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Northern Prairie Wildlife Research Center

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Aquatic and Wetland Vascular Plants of the Northern Great Plains

21. Salicaceae, the Willow Family

2. Salix L. -- Willow

6. Salix eriocephala Michx. -- Diamond willow, Missouri willow

Shrub or small tree to 7 m tall; twigs gray-brown to dark brown, closely gray-pubescent, the pubescence often patchy; branchlets reddish-brown, gray-pubescent. Leaves dark green to yellowish-green above, pale to weakly glaucous beneath, glabrous on both sides or pubescent beneath, lanceolate to somewhat oblanceolate, acuminate at the tip, cuneate, rounded or cordate at the base, 3-8(12) cm long, 1-3(4) cm wide, finely serrate; petioles glandless, 3-15 mm long; stipules persistent on vigorous shoots, semicordate, ovate or reniform, to 12 mm long, glabrous, serrate. Catkins emerging with or prior to the leaves; female catkins 2-8 cm long, on short leafy or bracteate branchlets to 1.5 cm long; bracts persistent, brown to nearly black, pubescent; stamens 2. Capsules ovoid with a long neck, 4-7 mm long, glabrous; stipes 1-2 mm long. Flowering Apr--early May, fruiting May--early Jun. Shores, stream banks, floodplains, ditches and wet meadows, especially along major river courses; e, c and nw ND, ne MT, e SD and NE; (N.S. and s Que. to Sask. and MT, s to VA, MO and KS, also GA and AR). S. rigida Muhl. var. vestita Anderss., S. missouriensis Bebb, S. rigida Muhl. var rigida.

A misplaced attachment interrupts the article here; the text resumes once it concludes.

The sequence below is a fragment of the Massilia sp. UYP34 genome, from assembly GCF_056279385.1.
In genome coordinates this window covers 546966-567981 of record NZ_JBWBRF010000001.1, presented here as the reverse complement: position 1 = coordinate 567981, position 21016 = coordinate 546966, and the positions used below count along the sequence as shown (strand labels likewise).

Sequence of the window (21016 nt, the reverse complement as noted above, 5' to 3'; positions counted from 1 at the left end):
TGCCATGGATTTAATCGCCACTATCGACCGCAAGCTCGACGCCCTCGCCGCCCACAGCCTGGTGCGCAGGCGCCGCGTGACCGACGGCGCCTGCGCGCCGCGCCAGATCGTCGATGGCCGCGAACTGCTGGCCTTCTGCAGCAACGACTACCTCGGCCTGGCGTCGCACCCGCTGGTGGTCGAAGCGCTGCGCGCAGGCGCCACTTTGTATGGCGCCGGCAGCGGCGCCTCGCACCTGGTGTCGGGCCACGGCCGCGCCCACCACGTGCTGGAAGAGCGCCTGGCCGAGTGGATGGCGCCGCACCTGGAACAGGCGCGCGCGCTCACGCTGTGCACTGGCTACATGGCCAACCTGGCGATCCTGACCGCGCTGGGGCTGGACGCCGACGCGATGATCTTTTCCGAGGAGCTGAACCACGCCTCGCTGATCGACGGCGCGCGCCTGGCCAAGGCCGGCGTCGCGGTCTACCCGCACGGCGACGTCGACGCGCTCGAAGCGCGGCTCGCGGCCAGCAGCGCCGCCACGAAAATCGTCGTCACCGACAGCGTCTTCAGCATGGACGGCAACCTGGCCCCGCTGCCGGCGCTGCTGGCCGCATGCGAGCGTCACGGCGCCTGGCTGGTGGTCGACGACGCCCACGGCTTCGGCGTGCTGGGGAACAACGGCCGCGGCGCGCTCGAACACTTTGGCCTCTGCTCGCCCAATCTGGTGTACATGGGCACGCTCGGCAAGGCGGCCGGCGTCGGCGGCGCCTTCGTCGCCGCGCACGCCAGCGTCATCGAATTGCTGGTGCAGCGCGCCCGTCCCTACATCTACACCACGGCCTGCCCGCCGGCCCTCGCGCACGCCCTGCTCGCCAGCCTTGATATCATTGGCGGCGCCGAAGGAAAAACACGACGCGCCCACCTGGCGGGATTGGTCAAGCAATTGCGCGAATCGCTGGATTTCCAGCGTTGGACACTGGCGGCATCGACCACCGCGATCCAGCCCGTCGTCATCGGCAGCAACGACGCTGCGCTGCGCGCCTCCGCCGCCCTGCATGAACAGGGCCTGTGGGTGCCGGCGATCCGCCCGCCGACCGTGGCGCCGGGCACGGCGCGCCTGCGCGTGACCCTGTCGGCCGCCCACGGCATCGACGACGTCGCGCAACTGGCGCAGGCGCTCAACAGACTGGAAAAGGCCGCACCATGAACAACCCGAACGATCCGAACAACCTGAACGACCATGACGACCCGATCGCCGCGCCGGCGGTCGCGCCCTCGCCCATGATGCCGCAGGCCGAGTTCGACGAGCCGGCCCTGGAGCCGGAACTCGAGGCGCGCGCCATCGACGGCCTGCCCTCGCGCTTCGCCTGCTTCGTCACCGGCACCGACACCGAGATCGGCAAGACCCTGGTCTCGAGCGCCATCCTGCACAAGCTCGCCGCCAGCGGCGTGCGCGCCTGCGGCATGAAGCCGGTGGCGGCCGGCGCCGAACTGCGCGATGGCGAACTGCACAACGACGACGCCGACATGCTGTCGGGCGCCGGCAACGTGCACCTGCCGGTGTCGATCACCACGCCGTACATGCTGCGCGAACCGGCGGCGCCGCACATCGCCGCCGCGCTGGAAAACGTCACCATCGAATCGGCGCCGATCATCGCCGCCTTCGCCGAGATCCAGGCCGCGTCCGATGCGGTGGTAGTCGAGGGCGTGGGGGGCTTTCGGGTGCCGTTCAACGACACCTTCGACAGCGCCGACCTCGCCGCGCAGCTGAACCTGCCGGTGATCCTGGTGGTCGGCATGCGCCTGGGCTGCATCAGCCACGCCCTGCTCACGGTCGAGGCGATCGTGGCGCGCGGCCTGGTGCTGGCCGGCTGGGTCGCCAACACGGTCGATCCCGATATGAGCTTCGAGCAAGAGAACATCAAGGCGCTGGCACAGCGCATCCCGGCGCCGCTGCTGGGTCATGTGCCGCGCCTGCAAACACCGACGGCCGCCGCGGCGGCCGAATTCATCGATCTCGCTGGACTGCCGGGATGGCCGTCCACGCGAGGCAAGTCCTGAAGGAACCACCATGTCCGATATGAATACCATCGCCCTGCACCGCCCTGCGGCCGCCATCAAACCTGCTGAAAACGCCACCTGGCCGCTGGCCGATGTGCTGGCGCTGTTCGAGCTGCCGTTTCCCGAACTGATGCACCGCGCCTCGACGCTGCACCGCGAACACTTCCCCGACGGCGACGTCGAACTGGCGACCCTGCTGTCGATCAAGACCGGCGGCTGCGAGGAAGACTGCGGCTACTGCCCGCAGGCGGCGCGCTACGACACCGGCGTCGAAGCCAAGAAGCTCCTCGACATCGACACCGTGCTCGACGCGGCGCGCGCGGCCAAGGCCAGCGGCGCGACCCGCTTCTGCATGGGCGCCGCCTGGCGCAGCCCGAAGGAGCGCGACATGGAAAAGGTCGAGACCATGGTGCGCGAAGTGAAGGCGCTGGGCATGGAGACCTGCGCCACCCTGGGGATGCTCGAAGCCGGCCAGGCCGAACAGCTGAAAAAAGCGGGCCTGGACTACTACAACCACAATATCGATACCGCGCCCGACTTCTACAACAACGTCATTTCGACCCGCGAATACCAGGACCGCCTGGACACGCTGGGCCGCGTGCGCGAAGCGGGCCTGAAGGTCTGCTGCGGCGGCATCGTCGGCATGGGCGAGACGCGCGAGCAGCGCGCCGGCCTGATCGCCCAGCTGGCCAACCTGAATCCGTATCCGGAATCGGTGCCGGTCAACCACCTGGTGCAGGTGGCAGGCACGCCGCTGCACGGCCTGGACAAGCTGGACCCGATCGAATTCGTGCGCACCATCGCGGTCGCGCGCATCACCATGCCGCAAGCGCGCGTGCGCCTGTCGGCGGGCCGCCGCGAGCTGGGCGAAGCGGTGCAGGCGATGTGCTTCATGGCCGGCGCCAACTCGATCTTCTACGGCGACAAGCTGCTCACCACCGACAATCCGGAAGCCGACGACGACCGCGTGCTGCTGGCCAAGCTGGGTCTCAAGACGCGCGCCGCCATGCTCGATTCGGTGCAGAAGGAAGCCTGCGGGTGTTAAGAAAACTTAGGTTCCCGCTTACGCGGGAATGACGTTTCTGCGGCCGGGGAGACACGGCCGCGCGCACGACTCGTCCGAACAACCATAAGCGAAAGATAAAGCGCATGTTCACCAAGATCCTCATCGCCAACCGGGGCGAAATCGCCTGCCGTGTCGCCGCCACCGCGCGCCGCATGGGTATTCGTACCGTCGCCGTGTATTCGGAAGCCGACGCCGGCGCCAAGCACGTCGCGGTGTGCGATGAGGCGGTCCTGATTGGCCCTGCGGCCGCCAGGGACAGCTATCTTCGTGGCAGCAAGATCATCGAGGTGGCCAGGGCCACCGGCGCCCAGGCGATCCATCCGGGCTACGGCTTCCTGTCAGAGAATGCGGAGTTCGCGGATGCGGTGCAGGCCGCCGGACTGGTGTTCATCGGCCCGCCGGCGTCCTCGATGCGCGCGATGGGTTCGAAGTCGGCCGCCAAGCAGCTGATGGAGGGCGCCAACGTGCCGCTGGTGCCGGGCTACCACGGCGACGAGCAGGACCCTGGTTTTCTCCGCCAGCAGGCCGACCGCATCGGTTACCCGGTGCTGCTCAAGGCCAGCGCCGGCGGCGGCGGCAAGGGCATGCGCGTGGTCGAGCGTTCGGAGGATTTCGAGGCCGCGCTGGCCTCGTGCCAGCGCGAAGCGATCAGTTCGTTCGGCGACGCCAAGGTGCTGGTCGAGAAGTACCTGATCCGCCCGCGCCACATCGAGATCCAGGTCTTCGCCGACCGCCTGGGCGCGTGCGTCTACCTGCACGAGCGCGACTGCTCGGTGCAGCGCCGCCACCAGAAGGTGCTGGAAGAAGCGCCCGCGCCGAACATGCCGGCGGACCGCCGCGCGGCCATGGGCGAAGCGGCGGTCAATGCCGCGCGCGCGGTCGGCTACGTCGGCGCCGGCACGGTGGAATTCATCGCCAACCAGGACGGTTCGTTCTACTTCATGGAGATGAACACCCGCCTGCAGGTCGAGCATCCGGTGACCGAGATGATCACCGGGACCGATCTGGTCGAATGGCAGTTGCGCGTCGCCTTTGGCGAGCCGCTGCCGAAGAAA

GIF- Distribution Map

Map key

Previous Species -- Salix discolor Muhl. -- Pussy willow
Return to Family -- Salicaceae - The Willow Family
Next Species -- Salix exigua Nutt. -- Sandbar willow, coyote willow

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